The Utah Department of Health reports that around 1,200 refugees resettle to Utah each year. Globally, BYU social work professor Stacey Shaw said there are over 68 million refugees who have been forcibly displaced from their homes. Though the refugees resettled to Utah are only a small fraction of the whole, BYU students are rallying to help address the challenges refugees face through the Refugee Empowerment Club.
“So many people want to get involved with helping refugees, they just don’t know how,” said Matt Robinson, one of the Refugee Empowerment Club’s presidents. “As a Club, we are trying to fill that need of informing people and searching for opportunities to help.”
The Refugee Empowerment Club’s mission is “to help inform BYU students about refugee issues, empower students and refugees, and make a change in our community.”
To that end, the Club recently held a fundraiser dinner on Nov. 16 to raise money and awareness for One Refugee, a nonprofit based in Salt Lake City that “help(s) refugees thrive in their new home through career counseling, mentorship, financial aid and more.”
All the proceeds from ticket sales, cash donations and textbook donations from the dinner went to buying computers for new One Refugee students, said Amy Wylie, One Refugee’s education executive director.
Club members, Wylie, two BYU student refugees and Shaw spoke after dinner was provided by Sikkim Momo, a Salt Lake restaurant started by two refugee women from Nepal. The BYU student refugees spoke about how their refugee experiences affect their education today.
Adheiu Arok, a BYU student and refugee from South Sudan, said she was denied education because of gender inequality when she was young. Later, she was denied education because her family could not afford it. When she finally came to the United States to start her education, she had to work hard to catch up to her peers.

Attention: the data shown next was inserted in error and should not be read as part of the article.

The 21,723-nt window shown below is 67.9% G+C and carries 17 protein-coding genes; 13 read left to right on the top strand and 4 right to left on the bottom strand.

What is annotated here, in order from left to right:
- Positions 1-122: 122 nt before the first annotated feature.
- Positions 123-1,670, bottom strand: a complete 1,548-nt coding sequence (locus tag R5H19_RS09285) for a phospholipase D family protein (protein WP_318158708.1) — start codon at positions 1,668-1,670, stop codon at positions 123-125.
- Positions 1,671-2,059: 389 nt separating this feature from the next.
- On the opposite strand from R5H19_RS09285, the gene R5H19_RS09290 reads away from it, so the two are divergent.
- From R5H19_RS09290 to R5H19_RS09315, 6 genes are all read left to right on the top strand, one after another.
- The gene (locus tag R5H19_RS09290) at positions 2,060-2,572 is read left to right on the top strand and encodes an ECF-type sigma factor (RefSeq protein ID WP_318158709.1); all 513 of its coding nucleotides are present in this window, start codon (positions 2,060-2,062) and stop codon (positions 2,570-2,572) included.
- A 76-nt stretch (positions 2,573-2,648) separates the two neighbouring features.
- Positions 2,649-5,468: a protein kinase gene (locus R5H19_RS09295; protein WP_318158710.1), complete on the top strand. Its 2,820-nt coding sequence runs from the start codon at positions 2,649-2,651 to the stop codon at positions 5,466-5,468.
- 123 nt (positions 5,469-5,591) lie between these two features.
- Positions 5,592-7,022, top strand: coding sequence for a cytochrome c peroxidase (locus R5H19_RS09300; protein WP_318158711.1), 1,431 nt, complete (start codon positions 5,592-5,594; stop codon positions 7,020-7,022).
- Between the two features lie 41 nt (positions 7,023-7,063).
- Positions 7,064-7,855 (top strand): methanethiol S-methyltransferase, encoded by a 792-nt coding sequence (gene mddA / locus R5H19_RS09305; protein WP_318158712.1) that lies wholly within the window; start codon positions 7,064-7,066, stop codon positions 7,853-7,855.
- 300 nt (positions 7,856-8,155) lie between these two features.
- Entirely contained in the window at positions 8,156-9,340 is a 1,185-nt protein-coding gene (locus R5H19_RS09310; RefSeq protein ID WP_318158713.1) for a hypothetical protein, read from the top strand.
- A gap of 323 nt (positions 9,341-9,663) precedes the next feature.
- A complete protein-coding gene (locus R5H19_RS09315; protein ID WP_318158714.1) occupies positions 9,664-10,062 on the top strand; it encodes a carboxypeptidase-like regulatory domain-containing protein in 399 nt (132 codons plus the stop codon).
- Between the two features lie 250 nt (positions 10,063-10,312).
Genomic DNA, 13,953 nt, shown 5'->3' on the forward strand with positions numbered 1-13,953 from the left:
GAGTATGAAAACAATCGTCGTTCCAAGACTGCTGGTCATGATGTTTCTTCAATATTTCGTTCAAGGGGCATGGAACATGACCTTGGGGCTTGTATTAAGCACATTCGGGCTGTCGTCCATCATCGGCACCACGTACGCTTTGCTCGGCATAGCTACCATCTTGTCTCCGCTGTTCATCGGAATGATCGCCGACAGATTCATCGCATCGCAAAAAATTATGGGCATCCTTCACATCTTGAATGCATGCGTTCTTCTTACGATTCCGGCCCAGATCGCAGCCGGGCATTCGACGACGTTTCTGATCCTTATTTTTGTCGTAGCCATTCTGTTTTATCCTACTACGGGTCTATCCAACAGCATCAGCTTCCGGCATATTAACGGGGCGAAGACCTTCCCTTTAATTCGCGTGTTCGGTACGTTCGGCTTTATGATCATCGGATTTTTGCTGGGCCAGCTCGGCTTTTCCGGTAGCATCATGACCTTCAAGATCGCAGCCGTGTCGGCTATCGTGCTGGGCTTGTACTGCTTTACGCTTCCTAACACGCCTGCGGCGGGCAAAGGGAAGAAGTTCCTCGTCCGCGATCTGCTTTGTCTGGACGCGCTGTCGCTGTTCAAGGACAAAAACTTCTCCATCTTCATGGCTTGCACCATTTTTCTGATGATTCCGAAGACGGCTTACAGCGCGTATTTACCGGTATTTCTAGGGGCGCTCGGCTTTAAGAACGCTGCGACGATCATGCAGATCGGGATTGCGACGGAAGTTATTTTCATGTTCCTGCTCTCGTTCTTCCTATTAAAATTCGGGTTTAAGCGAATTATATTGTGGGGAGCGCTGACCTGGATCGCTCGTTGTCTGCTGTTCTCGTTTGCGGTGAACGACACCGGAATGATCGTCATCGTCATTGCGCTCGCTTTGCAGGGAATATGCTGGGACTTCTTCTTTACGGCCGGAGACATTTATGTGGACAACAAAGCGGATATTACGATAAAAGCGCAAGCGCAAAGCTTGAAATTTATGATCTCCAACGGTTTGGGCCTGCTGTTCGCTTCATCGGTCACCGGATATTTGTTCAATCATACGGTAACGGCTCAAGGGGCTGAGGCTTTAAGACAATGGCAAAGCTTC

She also said many refugees value education but don’t have the opportunity to educate themselves, and many adult refugees leave behind high-profile careers and are forced to start at the bottom when they leave their homes.
“Because I was a refugee, I think my teachers expected less of me, which was discouraging,” Arok said. “But my challenges taught me to value education and to appreciate my schooling and the opportunities it offers. My challenges taught me my self-worth.”
Arok studies public health and plans to go to medical school once she graduates. She said she hopes to use her education to travel to refugee camps around the world and help treat common diseases in the camps.
“When I was in refugee camps, I had tapeworms and typhoid fever and my mom thought I was going to pass away,” Arok said. “Simple diseases like that kill thousands of children around the world in refugee camps. That’s why I want to pursue public health, to help eradicate these diseases.”
Yaw Doh, a refugee from Myanmar who now studies economics at BYU, spoke about the harsh treatments in refugee camps, including cruel government officials and scarce food supplies. “As a kid, I prayed for the second coming of Christ because it was so hard.”
He said when his family finally traveled to the U.S., he thought he was dreaming. Like Arok, he said he struggled to catch up with his peers and had to work extra hard to excel in school.
“I know when we serve others who can’t help themselves, it is a great cause,” Doh said. “I’m grateful for the opportunity to live in this beautiful country, for the opportunity to learn and grow and that I’m living in a dream. Anything is possible when I work hard.”
Club members Spencer and Monica Call came up with the idea to collect old textbooks and sell them to raise money for One Refugee. They presented Wylie with a check of the donations they received so far this semester.
“We’ve learned you don’t have to go far to make a difference,” Call said. “We’ve also learned that Heavenly Father is desirous to help us help His other children.”
Shaw said students should be aware of other ways to help refugees in the U.S., pointing to refugees.byu.edu for more ideas on how to help as a BYU student and ways to help nationally.
“In recent years, there has been a steep decline in the number of people we’ve admitted into the U.S.,” Shaw said. “If you want to help, try to learn more and be sure to vote. Find more ways to raise awareness and get involved in local organizations through advocacy, donations or service.”
Robinson said what the club does to help refugees is not simply a trend — it’s something more permanent and meaningful.
“These issues are still prevalent around the world and the need for help is greater than ever,” Robinson said. “This club will be around for a long time helping students know how they can help and what needs are present around the community and the world.”